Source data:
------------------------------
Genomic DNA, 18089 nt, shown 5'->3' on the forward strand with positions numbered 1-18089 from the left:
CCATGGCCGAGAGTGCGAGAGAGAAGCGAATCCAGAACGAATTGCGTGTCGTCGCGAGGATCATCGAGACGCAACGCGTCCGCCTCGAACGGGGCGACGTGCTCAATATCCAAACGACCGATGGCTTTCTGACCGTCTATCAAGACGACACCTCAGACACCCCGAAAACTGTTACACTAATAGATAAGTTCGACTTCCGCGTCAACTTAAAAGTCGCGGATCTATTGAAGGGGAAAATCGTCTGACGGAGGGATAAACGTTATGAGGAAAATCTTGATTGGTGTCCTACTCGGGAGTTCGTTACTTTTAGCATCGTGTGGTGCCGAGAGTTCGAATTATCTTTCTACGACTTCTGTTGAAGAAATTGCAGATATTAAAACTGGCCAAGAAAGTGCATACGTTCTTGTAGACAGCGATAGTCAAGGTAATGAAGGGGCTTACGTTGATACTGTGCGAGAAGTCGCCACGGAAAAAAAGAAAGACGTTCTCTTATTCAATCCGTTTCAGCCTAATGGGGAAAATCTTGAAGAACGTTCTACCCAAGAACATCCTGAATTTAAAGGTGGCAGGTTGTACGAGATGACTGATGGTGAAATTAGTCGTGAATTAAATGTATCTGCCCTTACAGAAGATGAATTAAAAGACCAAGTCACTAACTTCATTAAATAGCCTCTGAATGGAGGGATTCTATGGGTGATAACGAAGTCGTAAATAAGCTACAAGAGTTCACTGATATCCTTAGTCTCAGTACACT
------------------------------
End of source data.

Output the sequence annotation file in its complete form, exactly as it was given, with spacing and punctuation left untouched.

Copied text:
Genomic DNA, 18089 nt, shown 5'->3' on the forward strand with positions numbered 1-18089 from the left:
CCATGGCCGAGAGTGCGAGAGAGAAGCGAATCCAGAACGAATTGCGTGTCGTCGCGAGGATCATCGAGACGCAACGCGTCCGCCTCGAACGGGGCGACGTGCTCAATATCCAAACGACCGATGGCTTTCTGACCGTCTATCAAGACGACACCTCAGACACCCCGAAAACTGTTACACTAATAGATAAGTTCGACTTCCGCGTCAACTTAAAAGTCGCGGATCTATTGAAGGGGAAAATCGTCTGACGGAGGGATAAACGTTATGAGGAAAATCTTGATTGGTGTCCTACTCGGGAGTTCGTTACTTTTAGCATCGTGTGGTGCCGAGAGTTCGAATTATCTTTCTACGACTTCTGTTGAAGAAATTGCAGATATTAAAACTGGCCAAGAAAGTGCATACGTTCTTGTAGACAGCGATAGTCAAGGTAATGAAGGGGCTTACGTTGATACTGTGCGAGAAGTCGCCACGGAAAAAAAGAAAGACGTTCTCTTATTCAATCCGTTTCAGCCTAATGGGGAAAATCTTGAAGAACGTTCTACCCAAGAACATCCTGAATTTAAAGGTGGCAGGTTGTACGAGATGACTGATGGTGAAATTAGTCGTGAATTAAATGTATCTGCCCTTACAGAAGATGAATTAAAAGACCAAGTCACTAACTTCATTAAATAGCCTCTGAATGGAGGGATTCTATGGGTGATAACGAAGTCGTAAATAAGCTACAAGAGTTCACTGATATCCTTAGTCTCAGTACACT